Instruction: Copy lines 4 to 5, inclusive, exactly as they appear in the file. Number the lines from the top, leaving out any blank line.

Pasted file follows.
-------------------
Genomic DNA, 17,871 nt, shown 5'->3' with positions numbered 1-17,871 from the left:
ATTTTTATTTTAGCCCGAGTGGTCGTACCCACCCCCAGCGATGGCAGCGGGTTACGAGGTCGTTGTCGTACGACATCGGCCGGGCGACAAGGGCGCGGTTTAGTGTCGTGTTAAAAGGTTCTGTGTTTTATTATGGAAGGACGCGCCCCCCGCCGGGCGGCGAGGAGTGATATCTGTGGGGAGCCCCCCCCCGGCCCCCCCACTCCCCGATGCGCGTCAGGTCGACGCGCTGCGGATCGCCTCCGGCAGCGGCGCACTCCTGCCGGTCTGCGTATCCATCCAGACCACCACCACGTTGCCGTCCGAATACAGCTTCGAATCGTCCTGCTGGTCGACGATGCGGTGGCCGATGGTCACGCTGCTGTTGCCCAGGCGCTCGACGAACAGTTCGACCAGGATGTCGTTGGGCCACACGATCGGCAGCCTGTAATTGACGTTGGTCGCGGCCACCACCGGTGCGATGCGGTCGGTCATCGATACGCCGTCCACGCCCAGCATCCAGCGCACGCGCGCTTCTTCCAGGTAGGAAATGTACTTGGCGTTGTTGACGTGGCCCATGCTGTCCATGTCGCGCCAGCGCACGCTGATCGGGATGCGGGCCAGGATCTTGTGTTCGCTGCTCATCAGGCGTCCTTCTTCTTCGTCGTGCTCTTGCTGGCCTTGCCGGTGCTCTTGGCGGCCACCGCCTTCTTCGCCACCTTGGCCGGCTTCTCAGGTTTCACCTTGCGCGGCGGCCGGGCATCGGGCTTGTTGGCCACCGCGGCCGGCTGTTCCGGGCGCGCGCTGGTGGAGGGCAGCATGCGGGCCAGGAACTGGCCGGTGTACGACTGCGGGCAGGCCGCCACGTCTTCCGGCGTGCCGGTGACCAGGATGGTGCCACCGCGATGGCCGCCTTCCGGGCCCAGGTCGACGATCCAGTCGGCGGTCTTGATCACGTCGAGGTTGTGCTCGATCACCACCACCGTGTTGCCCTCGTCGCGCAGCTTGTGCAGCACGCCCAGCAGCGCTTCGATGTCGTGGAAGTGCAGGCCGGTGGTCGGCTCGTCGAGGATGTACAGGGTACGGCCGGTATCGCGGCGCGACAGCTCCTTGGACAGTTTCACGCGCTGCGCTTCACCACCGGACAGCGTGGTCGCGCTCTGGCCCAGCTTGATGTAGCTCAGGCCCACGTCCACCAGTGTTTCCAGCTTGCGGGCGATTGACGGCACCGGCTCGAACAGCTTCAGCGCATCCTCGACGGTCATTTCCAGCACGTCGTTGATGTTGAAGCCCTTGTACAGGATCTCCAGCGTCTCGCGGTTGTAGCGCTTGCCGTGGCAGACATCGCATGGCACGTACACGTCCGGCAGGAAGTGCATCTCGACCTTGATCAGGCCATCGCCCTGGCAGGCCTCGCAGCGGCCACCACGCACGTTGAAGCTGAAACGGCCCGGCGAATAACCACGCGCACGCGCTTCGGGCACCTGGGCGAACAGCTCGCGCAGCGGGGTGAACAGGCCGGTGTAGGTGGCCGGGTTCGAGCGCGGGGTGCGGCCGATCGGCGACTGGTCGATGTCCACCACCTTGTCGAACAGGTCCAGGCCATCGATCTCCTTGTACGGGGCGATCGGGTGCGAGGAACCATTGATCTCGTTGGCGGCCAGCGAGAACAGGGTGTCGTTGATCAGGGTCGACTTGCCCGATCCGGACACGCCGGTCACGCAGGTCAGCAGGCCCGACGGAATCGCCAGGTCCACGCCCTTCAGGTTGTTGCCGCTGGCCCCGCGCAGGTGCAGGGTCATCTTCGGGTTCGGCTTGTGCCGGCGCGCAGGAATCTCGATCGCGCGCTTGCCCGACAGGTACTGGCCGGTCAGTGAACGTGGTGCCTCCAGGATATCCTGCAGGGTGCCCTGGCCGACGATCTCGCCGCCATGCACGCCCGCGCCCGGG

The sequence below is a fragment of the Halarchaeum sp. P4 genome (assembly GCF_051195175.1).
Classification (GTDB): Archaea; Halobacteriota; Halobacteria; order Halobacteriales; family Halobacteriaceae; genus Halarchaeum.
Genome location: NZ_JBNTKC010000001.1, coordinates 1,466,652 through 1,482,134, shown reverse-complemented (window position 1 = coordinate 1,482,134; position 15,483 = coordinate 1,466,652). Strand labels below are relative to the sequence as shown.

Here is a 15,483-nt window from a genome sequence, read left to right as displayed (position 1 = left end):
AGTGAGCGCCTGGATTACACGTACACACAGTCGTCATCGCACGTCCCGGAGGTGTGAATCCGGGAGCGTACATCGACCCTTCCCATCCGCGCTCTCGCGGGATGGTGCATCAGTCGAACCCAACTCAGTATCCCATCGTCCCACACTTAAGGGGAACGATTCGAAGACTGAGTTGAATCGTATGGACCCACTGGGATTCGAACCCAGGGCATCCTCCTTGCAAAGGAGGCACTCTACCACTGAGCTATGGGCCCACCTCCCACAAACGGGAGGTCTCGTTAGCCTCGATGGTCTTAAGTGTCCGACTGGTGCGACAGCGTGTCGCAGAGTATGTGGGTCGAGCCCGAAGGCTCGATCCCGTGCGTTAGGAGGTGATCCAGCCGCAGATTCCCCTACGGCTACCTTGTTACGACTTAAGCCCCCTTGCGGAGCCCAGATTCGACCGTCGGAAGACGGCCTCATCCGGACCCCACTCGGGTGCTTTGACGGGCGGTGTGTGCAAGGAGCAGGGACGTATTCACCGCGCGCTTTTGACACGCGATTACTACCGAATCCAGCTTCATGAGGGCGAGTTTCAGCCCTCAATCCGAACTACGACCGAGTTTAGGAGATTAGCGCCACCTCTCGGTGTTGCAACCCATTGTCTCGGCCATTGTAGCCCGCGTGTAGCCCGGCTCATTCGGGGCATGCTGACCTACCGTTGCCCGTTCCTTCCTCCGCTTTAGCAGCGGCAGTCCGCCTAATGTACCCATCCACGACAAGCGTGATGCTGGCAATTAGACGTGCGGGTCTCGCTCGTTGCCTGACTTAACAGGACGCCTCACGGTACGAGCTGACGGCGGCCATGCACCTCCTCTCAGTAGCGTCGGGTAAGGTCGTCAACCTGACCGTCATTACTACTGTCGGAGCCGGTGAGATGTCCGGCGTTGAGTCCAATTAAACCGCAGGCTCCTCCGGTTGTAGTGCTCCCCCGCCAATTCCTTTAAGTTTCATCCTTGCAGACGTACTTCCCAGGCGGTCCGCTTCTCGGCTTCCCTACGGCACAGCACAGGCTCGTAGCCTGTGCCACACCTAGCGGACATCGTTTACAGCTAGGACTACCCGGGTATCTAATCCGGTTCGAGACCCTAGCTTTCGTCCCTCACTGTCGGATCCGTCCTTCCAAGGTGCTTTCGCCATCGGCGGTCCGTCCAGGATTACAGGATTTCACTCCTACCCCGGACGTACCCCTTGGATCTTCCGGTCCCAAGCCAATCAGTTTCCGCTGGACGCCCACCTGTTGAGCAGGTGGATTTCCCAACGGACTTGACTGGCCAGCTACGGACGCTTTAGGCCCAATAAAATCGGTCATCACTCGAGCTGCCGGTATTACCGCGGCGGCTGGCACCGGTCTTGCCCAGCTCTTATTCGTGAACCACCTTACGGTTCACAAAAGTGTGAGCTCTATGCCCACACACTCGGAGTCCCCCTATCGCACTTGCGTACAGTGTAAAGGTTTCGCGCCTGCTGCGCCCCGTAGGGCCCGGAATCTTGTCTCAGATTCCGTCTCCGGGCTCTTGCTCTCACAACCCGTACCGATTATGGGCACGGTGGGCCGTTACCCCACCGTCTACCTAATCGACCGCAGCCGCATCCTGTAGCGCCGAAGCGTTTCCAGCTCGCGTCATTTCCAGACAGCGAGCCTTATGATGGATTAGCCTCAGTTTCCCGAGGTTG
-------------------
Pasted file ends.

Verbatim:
Classification (GTDB): Archaea; Halobacteriota; Halobacteria; order Halobacteriales; family Halobacteriaceae; genus Halarchaeum.
Genome location: NZ_JBNTKC010000001.1, coordinates 1,466,652 through 1,482,134, shown reverse-complemented (window position 1 = coordinate 1,482,134; position 15,483 = coordinate 1,466,652). Strand labels below are relative to the sequence as shown.